I could not follow the whole second day of the Workshop on Complexity in Language (see previous post), but here is what I heard in the morning.

Salikoko Mufwene talked about the emergence of complexity, which he sees as a self-organization process : we don’t plan the way we are going to speak.

He adopts a relativistic perspective speaking of a multi-agent system and asking if the agents are really agentive or if there are triggers of particular behaviors. He likes to consider language as a technology that evolved. At the end of the talk he also tackled the notion of communal complexity and communal patterns used by speakers (also known as norms).

Luc Steels explained his understanding of language complexity and how he simulates communication with robots. He thinks there is an alternative to the evolutionary framework: according to him grammar is functional and not superficial and complexity has grown step by step in a cultural evolution rather than a biological.

His perception of self-organization bases most notably on alignment, structural coupling and linguistic selection. That’s what he builds models for by letting robots find common words to describe a situation (for example the fact that a given item is on the left of another one). After a communication sequence is complete, the robots show if they agree on what was said or not, it enables the research team to look for efficient communication strategies.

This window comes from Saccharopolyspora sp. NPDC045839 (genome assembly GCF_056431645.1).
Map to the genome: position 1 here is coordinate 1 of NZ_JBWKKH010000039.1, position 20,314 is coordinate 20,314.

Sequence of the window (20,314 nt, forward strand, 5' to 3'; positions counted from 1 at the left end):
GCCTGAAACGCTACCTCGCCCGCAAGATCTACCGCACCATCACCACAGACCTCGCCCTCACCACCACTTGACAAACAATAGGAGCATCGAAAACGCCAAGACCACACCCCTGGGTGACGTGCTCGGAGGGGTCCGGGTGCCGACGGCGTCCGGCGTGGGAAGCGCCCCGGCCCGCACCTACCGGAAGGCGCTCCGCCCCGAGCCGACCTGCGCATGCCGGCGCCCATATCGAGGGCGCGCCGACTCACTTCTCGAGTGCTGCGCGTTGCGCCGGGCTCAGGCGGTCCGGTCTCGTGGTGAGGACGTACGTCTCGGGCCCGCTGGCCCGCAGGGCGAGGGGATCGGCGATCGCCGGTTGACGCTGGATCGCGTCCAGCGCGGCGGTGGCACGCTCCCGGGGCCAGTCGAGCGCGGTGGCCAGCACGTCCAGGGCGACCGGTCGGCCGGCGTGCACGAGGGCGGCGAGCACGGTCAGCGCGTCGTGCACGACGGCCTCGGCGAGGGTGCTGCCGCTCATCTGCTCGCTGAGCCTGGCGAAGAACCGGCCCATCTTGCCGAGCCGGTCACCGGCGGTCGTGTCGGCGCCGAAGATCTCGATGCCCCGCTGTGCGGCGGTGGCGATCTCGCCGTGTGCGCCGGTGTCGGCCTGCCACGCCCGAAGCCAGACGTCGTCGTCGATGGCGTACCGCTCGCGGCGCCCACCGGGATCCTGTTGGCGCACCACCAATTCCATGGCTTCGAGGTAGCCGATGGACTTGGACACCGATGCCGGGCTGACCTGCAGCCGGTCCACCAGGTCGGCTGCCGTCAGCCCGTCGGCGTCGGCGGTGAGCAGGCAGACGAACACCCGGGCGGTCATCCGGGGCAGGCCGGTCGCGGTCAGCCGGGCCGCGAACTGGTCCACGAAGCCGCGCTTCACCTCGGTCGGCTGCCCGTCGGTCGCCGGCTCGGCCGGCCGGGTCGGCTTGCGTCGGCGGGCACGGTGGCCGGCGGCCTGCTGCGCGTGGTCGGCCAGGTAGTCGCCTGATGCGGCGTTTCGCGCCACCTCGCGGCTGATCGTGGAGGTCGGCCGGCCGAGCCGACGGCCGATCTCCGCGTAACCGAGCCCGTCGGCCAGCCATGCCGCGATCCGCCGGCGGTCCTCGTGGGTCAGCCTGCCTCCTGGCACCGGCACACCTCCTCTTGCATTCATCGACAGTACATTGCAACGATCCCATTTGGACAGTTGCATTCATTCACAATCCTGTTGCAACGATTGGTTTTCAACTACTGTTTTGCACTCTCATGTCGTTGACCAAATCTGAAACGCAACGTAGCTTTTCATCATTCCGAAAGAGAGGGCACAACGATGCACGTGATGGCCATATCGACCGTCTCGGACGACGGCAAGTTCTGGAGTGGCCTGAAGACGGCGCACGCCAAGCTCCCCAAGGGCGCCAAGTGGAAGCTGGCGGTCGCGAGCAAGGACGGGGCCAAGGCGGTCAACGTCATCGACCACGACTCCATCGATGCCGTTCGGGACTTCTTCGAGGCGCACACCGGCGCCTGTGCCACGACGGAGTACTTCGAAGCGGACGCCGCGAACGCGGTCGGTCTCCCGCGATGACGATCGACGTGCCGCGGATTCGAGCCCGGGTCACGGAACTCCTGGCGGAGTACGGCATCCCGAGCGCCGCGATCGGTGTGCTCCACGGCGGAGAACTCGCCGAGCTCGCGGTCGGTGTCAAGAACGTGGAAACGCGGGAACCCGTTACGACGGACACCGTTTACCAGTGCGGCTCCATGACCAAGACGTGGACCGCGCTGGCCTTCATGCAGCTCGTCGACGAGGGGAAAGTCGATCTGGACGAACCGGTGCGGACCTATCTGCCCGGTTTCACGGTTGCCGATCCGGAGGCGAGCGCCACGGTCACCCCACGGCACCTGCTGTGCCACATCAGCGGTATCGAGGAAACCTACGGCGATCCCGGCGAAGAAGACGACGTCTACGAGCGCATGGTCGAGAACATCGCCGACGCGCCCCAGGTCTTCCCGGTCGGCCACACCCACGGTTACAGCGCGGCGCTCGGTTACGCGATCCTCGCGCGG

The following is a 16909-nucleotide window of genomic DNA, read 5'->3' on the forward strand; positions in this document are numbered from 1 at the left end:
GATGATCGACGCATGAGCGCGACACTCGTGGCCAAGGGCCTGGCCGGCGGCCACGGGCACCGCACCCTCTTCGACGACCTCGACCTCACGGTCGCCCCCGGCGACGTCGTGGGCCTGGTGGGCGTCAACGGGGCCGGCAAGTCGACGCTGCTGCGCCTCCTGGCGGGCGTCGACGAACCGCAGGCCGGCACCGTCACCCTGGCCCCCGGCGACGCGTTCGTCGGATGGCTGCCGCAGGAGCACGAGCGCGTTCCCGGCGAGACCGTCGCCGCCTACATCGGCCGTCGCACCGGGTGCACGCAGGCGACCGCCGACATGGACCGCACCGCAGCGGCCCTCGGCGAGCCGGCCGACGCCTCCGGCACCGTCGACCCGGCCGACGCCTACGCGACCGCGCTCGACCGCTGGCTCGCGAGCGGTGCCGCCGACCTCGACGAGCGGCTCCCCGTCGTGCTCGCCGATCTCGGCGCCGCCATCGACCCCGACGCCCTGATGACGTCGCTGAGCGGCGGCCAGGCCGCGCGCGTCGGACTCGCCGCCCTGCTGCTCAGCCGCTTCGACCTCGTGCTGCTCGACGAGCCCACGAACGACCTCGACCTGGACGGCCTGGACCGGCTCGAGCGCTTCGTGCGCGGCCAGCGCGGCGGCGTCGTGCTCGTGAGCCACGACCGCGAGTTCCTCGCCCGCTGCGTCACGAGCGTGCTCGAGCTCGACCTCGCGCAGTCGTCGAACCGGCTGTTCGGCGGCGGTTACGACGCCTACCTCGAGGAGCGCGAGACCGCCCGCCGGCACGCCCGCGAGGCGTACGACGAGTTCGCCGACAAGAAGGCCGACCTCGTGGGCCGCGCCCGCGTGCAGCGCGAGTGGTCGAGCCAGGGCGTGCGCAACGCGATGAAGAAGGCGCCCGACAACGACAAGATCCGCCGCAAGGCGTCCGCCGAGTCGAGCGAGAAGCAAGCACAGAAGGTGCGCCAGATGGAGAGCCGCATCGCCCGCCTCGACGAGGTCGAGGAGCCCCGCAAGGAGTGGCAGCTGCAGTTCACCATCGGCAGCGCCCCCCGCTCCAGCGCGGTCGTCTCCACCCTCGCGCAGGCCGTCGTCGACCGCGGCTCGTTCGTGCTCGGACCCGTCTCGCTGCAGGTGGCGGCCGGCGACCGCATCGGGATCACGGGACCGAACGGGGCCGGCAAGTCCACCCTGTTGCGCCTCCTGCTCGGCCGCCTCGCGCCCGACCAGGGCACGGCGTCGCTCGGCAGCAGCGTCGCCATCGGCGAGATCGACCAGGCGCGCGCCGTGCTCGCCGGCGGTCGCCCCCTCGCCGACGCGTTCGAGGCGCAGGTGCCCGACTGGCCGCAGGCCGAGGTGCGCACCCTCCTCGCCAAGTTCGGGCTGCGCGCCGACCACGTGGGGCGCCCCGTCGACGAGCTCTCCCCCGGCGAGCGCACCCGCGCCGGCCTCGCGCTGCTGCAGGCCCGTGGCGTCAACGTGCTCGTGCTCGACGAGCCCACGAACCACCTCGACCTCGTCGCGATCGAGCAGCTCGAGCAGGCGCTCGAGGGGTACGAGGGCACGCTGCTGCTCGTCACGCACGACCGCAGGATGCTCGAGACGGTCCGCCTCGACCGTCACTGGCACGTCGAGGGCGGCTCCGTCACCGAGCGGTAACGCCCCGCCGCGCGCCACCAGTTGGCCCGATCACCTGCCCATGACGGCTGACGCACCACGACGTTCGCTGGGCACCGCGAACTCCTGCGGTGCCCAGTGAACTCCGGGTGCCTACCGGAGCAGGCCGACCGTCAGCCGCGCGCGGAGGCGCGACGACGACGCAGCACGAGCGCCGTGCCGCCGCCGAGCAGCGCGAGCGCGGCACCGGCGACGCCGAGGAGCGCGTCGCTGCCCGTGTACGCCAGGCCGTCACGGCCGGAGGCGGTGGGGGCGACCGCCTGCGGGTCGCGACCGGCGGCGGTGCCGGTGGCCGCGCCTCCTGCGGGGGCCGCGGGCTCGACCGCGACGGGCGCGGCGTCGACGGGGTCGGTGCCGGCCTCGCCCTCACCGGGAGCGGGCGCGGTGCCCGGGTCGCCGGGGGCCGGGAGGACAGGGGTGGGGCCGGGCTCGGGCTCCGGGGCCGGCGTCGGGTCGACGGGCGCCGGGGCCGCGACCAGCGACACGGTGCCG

While the first talk was abstract, the second one included many simulation results. But since I don’t know the artificial intelligence background that was used, my personal feeling is that it’s hard to tell at first sight if nothing interferes with the experiment, as the robots do many things at a time (observing, moving, speaking and hearing). By all means it seems interesting.